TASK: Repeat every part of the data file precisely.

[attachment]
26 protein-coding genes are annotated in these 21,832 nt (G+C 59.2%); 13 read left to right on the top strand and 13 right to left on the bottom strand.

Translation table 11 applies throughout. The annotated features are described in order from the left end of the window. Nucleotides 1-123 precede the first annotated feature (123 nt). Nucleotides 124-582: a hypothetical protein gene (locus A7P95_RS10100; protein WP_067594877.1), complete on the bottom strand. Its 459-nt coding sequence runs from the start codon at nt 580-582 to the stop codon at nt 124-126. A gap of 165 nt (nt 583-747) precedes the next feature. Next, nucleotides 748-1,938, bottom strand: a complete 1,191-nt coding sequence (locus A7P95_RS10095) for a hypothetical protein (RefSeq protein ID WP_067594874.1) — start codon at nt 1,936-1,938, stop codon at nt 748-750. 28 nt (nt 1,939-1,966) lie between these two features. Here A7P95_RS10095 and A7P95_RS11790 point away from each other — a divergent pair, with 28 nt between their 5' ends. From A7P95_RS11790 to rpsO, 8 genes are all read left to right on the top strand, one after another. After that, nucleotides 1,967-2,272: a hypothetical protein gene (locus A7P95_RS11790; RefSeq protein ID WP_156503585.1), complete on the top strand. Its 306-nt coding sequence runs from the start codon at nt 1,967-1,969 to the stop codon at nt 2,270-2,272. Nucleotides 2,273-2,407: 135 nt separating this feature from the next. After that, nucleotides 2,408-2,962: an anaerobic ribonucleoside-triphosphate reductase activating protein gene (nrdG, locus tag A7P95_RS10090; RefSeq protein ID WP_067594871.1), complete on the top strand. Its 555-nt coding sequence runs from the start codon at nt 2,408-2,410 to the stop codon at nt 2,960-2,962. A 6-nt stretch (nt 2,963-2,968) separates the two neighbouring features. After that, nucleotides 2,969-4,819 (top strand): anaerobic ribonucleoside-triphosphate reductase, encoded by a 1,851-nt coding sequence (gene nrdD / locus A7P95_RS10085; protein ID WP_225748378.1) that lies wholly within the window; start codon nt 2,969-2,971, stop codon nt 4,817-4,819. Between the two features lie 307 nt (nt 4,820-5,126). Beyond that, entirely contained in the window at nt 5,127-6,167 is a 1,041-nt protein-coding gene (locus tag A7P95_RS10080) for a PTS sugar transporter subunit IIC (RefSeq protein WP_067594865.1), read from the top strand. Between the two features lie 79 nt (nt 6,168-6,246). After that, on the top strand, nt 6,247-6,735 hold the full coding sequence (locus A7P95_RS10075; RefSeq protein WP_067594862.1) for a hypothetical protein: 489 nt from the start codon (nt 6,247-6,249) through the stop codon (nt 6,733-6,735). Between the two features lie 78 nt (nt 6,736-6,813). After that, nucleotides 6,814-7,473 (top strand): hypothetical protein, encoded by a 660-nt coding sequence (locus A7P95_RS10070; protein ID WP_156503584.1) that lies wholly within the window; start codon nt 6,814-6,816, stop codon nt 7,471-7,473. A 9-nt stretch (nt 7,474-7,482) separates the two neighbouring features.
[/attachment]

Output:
26 protein-coding genes are annotated in these 21,832 nt (G+C 59.2%); 13 read left to right on the top strand and 13 right to left on the bottom strand.

Translation table 11 applies throughout. The annotated features are described in order from the left end of the window. Nucleotides 1-123 precede the first annotated feature (123 nt). Nucleotides 124-582: a hypothetical protein gene (locus A7P95_RS10100; protein WP_067594877.1), complete on the bottom strand. Its 459-nt coding sequence runs from the start codon at nt 580-582 to the stop codon at nt 124-126. A gap of 165 nt (nt 583-747) precedes the next feature. Next, nucleotides 748-1,938, bottom strand: a complete 1,191-nt coding sequence (locus A7P95_RS10095) for a hypothetical protein (RefSeq protein ID WP_067594874.1) — start codon at nt 1,936-1,938, stop codon at nt 748-750. 28 nt (nt 1,939-1,966) lie between these two features. Here A7P95_RS10095 and A7P95_RS11790 point away from each other — a divergent pair, with 28 nt between their 5' ends. From A7P95_RS11790 to rpsO, 8 genes are all read left to right on the top strand, one after another. After that, nucleotides 1,967-2,272: a hypothetical protein gene (locus A7P95_RS11790; RefSeq protein ID WP_156503585.1), complete on the top strand. Its 306-nt coding sequence runs from the start codon at nt 1,967-1,969 to the stop codon at nt 2,270-2,272. Nucleotides 2,273-2,407: 135 nt separating this feature from the next. After that, nucleotides 2,408-2,962: an anaerobic ribonucleoside-triphosphate reductase activating protein gene (nrdG, locus tag A7P95_RS10090; RefSeq protein ID WP_067594871.1), complete on the top strand. Its 555-nt coding sequence runs from the start codon at nt 2,408-2,410 to the stop codon at nt 2,960-2,962. A 6-nt stretch (nt 2,963-2,968) separates the two neighbouring features. After that, nucleotides 2,969-4,819 (top strand): anaerobic ribonucleoside-triphosphate reductase, encoded by a 1,851-nt coding sequence (gene nrdD / locus A7P95_RS10085; protein ID WP_225748378.1) that lies wholly within the window; start codon nt 2,969-2,971, stop codon nt 4,817-4,819. Between the two features lie 307 nt (nt 4,820-5,126). Beyond that, entirely contained in the window at nt 5,127-6,167 is a 1,041-nt protein-coding gene (locus tag A7P95_RS10080) for a PTS sugar transporter subunit IIC (RefSeq protein WP_067594865.1), read from the top strand. Between the two features lie 79 nt (nt 6,168-6,246). After that, on the top strand, nt 6,247-6,735 hold the full coding sequence (locus A7P95_RS10075; RefSeq protein WP_067594862.1) for a hypothetical protein: 489 nt from the start codon (nt 6,247-6,249) through the stop codon (nt 6,733-6,735). Between the two features lie 78 nt (nt 6,736-6,813). After that, nucleotides 6,814-7,473 (top strand): hypothetical protein, encoded by a 660-nt coding sequence (locus A7P95_RS10070; protein ID WP_156503584.1) that lies wholly within the window; start codon nt 6,814-6,816, stop codon nt 7,471-7,473. A 9-nt stretch (nt 7,474-7,482) separates the two neighbouring features.